Coventry 10K Charity Fun Run 2014

Following the Leicester Marathon I had barely run for three weeks. With the exception of setting a new PB of 20:29 for running 5K most of my runs had seemed like hard work, from both the point of view of motivating myself, and the effort required. I think my loss of motivation was a combination of having just done the marathon, the sudden change in temperature outside, and the changing of the clocks meaning long runs would be entirely in the dark.

For the Coventry 10K the race packs weren’t posted out prior to the race like most of my other runs had (the exception being the Atherstone 10K), so this was one where I’d need to collect it on the day. Due to this I thought I’d make sure I got there reasonably early as there were no indications as to how big the race would be and didn’t want to queue out in the cold too long. As it happens I got there earlier than intended even with taking a few wrong turns, despite using satnav (I always manage to do that in Coventry somehow). Once I got to the park it took a few minutes to figure out where to go as there were no signs up for visitors or sign of a start or registration desk. Someone else in the Park & Ride car park asked me if I knew where there start was as they had no idea either. I decided I’d go for a walk and soon found the registration desk not far from the building in the middle of the park.

The registration was very quick, there was only one person waiting in front of me and after telling them my name I was handed my race number. At this point they said the start would be where the registration was and that the visitor centre could be used as a changing room and toilets – this was the same as what it said on the MCC Productions website, though the receptionist in the visitor centre was not happy about this and was asking people to leave instead of hanging around inside as it turned out it in fact couldn’t be used by the runners.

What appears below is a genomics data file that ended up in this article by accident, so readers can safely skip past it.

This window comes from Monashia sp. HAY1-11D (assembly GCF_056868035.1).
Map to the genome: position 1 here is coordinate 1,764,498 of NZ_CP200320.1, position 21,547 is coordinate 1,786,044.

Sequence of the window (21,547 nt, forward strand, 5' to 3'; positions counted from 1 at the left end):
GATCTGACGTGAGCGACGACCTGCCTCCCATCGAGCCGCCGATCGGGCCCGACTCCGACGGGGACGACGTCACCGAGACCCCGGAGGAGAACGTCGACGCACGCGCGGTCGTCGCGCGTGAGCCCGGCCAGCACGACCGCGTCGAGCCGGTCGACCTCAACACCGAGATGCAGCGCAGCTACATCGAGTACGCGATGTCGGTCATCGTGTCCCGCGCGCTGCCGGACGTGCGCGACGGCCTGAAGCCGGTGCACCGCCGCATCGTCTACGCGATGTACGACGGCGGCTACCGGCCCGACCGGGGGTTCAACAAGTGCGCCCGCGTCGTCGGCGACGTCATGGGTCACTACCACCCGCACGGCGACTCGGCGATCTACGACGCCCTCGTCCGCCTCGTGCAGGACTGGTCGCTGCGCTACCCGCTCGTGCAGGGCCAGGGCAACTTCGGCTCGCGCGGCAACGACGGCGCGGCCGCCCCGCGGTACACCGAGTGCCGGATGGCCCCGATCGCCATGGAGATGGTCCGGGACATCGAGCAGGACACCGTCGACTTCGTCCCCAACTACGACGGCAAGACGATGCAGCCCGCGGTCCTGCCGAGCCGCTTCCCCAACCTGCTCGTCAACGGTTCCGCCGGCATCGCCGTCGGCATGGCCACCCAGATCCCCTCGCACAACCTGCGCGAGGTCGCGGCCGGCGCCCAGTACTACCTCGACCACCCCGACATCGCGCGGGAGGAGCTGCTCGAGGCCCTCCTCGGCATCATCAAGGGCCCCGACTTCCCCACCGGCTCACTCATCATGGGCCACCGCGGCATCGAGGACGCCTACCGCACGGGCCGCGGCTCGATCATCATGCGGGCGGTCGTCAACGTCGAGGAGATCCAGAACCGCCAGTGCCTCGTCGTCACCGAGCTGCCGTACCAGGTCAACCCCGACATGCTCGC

War Memorial Park, Coventry

To try and stay warm, despite wearing a base-layer and a technical tee, I decided I should keep moving and started walking a few laps of the park. Whilst walking I also commented on Twitter that it was odd not to have a chip to track our time, but apparently that is normal for this race as they write down times against bib number as you cross the line – lots of room for error there! I guess the key point here is “fun run” not “race”.

At 09:55 everyone was ready to start but no one really knew quite where the start was or what was going on. At 10:00 we were then led about 1Km around the park, passed the War Memorial, to the opposite corner of the park where we were told that the race would be starting in a few minutes. The marshall then went through three points to be aware of, and then without any countdown, started the race. This left a few people surprised and unprepared!